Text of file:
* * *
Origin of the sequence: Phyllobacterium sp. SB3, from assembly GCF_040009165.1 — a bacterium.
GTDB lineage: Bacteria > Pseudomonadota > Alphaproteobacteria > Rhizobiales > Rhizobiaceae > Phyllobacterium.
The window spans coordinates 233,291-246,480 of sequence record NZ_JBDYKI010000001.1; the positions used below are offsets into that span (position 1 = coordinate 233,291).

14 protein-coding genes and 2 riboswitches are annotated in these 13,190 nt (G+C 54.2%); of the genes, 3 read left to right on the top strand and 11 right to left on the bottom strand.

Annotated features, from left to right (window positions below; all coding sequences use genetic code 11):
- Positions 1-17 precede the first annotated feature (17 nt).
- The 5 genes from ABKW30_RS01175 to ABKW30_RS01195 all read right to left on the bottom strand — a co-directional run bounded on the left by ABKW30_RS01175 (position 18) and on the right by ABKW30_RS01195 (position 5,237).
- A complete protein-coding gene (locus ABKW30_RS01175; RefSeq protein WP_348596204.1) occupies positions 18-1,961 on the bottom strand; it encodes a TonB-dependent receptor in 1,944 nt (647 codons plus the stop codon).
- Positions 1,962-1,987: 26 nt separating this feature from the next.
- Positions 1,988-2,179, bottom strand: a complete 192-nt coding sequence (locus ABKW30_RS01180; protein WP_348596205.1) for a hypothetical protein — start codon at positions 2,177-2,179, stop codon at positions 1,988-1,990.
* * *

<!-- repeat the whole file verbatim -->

Origin of the sequence: Phyllobacterium sp. SB3, from assembly GCF_040009165.1 — a bacterium.
GTDB lineage: Bacteria > Pseudomonadota > Alphaproteobacteria > Rhizobiales > Rhizobiaceae > Phyllobacterium.
The window spans coordinates 233,291-246,480 of sequence record NZ_JBDYKI010000001.1; the positions used below are offsets into that span (position 1 = coordinate 233,291).

14 protein-coding genes and 2 riboswitches are annotated in these 13,190 nt (G+C 54.2%); of the genes, 3 read left to right on the top strand and 11 right to left on the bottom strand.

Annotated features, from left to right (window positions below; all coding sequences use genetic code 11):
- Positions 1-17 precede the first annotated feature (17 nt).
- The 5 genes from ABKW30_RS01175 to ABKW30_RS01195 all read right to left on the bottom strand — a co-directional run bounded on the left by ABKW30_RS01175 (position 18) and on the right by ABKW30_RS01195 (position 5,237).
- A complete protein-coding gene (locus ABKW30_RS01175; RefSeq protein WP_348596204.1) occupies positions 18-1,961 on the bottom strand; it encodes a TonB-dependent receptor in 1,944 nt (647 codons plus the stop codon).
- Positions 1,962-1,987: 26 nt separating this feature from the next.
- Positions 1,988-2,179, bottom strand: a complete 192-nt coding sequence (locus ABKW30_RS01180; protein WP_348596205.1) for a hypothetical protein — start codon at positions 2,177-2,179, stop codon at positions 1,988-1,990.